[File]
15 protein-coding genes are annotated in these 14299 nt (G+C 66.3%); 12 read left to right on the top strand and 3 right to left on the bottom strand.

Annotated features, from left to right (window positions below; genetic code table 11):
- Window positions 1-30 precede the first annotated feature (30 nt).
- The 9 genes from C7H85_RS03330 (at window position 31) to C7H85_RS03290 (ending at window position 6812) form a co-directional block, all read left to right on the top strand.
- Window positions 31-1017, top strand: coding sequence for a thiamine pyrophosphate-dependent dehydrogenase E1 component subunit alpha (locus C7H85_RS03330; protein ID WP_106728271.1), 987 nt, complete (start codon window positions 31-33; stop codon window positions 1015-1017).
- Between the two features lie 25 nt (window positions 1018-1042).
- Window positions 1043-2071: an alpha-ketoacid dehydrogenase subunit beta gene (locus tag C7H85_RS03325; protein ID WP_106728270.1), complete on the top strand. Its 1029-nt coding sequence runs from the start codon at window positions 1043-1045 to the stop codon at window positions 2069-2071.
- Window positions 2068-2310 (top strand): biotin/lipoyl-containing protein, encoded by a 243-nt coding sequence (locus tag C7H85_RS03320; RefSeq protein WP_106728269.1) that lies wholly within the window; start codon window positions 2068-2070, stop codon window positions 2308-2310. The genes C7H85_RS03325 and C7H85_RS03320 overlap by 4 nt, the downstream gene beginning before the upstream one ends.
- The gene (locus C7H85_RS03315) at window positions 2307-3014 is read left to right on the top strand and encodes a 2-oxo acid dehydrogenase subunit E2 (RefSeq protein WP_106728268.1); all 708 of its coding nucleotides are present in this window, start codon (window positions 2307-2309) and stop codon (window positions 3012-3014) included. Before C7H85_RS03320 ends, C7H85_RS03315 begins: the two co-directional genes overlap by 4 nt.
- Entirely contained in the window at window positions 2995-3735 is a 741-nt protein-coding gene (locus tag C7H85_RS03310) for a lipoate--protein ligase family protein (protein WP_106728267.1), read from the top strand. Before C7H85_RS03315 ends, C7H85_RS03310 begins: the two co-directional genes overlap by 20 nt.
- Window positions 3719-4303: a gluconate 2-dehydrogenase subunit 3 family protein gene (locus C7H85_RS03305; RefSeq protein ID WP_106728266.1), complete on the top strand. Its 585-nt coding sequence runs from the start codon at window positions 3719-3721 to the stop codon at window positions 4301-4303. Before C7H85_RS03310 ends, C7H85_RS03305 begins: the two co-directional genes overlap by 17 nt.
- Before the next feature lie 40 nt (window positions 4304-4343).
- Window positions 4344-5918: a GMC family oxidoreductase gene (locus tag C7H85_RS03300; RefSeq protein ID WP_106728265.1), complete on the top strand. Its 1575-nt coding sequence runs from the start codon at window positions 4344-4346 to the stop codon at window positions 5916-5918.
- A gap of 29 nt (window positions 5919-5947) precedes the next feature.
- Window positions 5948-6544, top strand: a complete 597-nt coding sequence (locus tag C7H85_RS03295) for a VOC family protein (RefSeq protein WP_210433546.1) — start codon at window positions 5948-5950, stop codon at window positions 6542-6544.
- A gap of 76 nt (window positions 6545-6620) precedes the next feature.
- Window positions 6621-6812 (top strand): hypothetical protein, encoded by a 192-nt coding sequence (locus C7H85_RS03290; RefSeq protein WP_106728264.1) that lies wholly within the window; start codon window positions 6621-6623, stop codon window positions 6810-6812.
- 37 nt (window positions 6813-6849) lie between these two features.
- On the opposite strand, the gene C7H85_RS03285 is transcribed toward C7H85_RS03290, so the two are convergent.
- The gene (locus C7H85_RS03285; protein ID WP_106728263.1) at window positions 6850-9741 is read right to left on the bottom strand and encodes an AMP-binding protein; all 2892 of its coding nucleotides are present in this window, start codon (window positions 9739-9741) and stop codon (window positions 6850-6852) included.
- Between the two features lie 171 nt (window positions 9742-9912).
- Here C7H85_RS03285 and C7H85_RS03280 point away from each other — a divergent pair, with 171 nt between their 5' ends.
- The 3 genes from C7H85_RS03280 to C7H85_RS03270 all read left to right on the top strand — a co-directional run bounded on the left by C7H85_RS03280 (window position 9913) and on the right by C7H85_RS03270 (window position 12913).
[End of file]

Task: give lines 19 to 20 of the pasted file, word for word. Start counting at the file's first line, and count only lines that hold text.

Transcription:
- On the opposite strand, the gene C7H85_RS03285 is transcribed toward C7H85_RS03290, so the two are convergent.
- The gene (locus C7H85_RS03285; protein ID WP_106728263.1) at window positions 6850-9741 is read right to left on the bottom strand and encodes an AMP-binding protein; all 2892 of its coding nucleotides are present in this window, start codon (window positions 9739-9741) and stop codon (window positions 6850-6852) included.